In 1872 the Khédive of Egypt, an oriental ruler, whose love of western art and civilisation has since tangled him in economic meshes to escape from which has cost him his independence, produced a new opera with barbaric splendour of appointments, at Grand Cairo. The spacious theatre blazed with fantastic dresses and showy uniforms, and the curtain rose on a drama which gave a glimpse to the Arabs, Copts, and Franks present of the life and religion, the loves and hates of ancient Pharaonic times, set to music by the most celebrated of living Italian composers.

That an eastern prince should have commissioned Giuseppe Verdi to write “Aida” for him, in his desire to emulate western sovereigns as a patron of art, is an interesting fact, but not wonderful or significant.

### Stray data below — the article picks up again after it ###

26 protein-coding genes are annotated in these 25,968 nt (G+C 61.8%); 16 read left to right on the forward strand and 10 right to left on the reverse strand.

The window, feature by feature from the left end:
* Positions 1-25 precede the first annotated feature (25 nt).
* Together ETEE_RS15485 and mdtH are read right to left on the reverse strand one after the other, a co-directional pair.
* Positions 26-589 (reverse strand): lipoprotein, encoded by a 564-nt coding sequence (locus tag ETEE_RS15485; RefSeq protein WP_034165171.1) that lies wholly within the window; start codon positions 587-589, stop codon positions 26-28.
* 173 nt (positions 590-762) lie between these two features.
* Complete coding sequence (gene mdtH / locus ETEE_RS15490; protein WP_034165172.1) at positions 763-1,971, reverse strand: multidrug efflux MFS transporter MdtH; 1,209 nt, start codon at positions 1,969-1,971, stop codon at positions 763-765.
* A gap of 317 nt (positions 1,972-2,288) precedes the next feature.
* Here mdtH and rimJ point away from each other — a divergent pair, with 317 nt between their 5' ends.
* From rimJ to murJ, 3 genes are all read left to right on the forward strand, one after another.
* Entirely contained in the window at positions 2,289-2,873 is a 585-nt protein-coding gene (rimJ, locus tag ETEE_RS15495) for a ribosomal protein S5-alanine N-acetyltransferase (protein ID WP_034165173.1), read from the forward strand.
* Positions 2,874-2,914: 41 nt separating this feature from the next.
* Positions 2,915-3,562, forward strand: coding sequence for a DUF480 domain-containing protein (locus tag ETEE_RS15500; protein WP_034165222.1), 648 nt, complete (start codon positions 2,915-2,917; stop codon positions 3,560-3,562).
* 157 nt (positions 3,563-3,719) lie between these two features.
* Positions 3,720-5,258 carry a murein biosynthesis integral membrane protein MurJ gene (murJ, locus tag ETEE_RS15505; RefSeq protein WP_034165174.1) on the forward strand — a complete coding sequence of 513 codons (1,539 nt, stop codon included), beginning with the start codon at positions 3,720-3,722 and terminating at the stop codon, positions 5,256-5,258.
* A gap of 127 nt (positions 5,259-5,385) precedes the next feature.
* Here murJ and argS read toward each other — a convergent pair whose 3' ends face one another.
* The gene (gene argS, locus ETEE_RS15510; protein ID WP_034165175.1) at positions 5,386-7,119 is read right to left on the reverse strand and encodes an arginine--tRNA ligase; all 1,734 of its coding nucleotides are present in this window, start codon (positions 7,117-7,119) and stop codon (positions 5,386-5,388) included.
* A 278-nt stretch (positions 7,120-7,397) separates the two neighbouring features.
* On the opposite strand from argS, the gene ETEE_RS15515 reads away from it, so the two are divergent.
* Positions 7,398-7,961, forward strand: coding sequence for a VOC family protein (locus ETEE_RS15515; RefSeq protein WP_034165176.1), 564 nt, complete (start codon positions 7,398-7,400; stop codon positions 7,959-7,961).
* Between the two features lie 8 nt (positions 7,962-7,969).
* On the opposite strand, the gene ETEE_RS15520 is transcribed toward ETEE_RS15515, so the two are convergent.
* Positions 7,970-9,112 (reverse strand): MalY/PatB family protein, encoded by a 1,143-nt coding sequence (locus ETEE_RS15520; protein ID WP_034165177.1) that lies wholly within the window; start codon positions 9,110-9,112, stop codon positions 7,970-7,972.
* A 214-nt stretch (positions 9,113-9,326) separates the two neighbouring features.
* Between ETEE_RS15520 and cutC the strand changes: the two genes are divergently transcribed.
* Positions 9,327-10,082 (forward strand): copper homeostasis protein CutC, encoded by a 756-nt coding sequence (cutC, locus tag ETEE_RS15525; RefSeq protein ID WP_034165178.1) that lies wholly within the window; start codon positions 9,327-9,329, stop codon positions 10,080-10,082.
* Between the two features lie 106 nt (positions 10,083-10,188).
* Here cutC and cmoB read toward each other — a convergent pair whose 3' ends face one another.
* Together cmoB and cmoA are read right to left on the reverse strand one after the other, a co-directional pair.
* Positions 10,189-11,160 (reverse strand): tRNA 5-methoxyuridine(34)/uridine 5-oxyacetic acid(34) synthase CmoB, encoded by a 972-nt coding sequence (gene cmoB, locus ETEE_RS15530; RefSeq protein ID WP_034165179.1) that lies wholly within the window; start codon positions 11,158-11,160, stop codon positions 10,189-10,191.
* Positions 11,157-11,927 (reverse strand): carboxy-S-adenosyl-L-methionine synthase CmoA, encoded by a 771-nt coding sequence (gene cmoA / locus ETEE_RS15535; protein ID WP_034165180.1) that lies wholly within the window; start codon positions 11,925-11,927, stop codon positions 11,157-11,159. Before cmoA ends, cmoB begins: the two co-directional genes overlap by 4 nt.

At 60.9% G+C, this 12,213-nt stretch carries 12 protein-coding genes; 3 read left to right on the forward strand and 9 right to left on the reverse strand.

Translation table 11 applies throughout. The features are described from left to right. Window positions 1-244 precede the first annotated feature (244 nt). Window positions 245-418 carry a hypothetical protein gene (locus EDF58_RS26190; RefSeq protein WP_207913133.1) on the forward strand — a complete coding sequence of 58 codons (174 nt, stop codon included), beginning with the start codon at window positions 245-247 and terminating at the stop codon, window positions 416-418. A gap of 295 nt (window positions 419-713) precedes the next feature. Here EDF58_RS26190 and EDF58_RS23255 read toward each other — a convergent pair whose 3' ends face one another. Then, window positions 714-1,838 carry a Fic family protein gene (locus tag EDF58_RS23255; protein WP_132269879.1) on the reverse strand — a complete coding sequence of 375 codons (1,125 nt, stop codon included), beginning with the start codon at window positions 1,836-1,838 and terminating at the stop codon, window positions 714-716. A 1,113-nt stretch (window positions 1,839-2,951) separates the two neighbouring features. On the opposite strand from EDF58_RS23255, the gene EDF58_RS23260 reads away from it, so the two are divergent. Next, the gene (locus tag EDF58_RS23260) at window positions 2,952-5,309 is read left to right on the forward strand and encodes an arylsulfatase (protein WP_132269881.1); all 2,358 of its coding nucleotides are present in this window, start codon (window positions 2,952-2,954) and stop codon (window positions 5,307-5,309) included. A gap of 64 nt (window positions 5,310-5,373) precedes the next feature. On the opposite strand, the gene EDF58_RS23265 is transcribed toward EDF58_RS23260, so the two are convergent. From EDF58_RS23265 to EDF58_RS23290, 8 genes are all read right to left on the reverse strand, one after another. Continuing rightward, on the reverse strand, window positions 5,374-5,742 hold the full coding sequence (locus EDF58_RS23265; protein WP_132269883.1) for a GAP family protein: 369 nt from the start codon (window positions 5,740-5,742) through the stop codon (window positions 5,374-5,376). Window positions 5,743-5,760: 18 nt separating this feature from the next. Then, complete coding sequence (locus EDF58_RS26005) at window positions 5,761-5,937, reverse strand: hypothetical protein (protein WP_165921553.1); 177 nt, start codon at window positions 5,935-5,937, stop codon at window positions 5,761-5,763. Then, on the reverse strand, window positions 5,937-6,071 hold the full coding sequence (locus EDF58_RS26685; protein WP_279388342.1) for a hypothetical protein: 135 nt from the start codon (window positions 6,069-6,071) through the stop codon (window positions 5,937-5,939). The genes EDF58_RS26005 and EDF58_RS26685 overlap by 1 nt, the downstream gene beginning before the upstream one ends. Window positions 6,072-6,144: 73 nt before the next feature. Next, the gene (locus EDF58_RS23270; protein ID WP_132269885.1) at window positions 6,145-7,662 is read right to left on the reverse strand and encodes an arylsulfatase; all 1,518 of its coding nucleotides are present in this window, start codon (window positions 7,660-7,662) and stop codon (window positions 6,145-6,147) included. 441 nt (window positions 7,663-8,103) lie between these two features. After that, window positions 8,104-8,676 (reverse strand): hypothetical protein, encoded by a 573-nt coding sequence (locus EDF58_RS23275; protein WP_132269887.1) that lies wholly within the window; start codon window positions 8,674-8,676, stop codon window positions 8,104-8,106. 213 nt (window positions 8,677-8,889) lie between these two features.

The opera itself was freighted, however, with peculiar significance as an artistic work, far surpassing that of the circumstances which gave it origin, or which saw its first production in the mysterious land of the Nile and Sphinx.

Originally a pupil, thoroughly imbued with the method and spirit of Rossini, though never lacking in original quality, Verdi as a young man shared the suffrages of admiring audiences with Donizetti and Bellini. Even when he diverged widely from his parent stem and took rank as the representative of the melodramatic school of music, he remained true to the instincts of his Italian training.

The remarkable fact is that Verdi, at the age of fifty-eight, when it might have been safely assumed that his theories and preferences were finally crystallised, produced an opera in which he clasped hands with the German enthusiast, who preached an art system radically opposed to his own, and lashed with scathing satire the whole musical cult of the Italian race.